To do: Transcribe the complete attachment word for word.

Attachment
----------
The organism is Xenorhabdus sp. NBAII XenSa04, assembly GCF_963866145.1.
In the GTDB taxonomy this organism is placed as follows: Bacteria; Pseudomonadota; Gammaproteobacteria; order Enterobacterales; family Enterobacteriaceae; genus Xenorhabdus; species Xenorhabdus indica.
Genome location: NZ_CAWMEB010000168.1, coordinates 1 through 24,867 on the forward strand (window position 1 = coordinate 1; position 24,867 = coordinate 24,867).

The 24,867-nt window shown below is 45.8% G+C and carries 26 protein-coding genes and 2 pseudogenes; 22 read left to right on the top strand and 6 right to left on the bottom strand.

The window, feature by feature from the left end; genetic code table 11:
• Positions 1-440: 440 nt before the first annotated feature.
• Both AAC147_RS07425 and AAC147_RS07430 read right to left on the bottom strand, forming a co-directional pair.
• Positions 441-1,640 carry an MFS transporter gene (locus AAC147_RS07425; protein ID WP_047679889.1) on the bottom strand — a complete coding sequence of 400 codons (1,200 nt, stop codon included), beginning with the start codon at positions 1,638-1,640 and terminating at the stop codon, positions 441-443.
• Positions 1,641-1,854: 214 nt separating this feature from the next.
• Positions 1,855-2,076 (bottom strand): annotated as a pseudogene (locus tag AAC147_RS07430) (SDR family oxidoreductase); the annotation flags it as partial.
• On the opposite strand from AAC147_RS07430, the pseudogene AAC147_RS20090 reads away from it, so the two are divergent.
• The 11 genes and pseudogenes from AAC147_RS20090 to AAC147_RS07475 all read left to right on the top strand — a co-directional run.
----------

The organism is Xenorhabdus sp. NBAII XenSa04, assembly GCF_963866145.1.
In the GTDB taxonomy this organism is placed as follows: Bacteria; Pseudomonadota; Gammaproteobacteria; order Enterobacterales; family Enterobacteriaceae; genus Xenorhabdus; species Xenorhabdus indica.
Genome location: NZ_CAWMEB010000168.1, coordinates 1 through 24,867 on the forward strand (window position 1 = coordinate 1; position 24,867 = coordinate 24,867).

The 24,867-nt window shown below is 45.8% G+C and carries 26 protein-coding genes and 2 pseudogenes; 22 read left to right on the top strand and 6 right to left on the bottom strand.

The window, feature by feature from the left end; genetic code table 11:
• Positions 1-440: 440 nt before the first annotated feature.
• Both AAC147_RS07425 and AAC147_RS07430 read right to left on the bottom strand, forming a co-directional pair.
• Positions 441-1,640 carry an MFS transporter gene (locus AAC147_RS07425; protein ID WP_047679889.1) on the bottom strand — a complete coding sequence of 400 codons (1,200 nt, stop codon included), beginning with the start codon at positions 1,638-1,640 and terminating at the stop codon, positions 441-443.
• Positions 1,641-1,854: 214 nt separating this feature from the next.
• Positions 1,855-2,076 (bottom strand): annotated as a pseudogene (locus tag AAC147_RS07430) (SDR family oxidoreductase); the annotation flags it as partial.
• On the opposite strand from AAC147_RS07430, the pseudogene AAC147_RS20090 reads away from it, so the two are divergent.
• The 11 genes and pseudogenes from AAC147_RS20090 to AAC147_RS07475 all read left to right on the top strand — a co-directional run.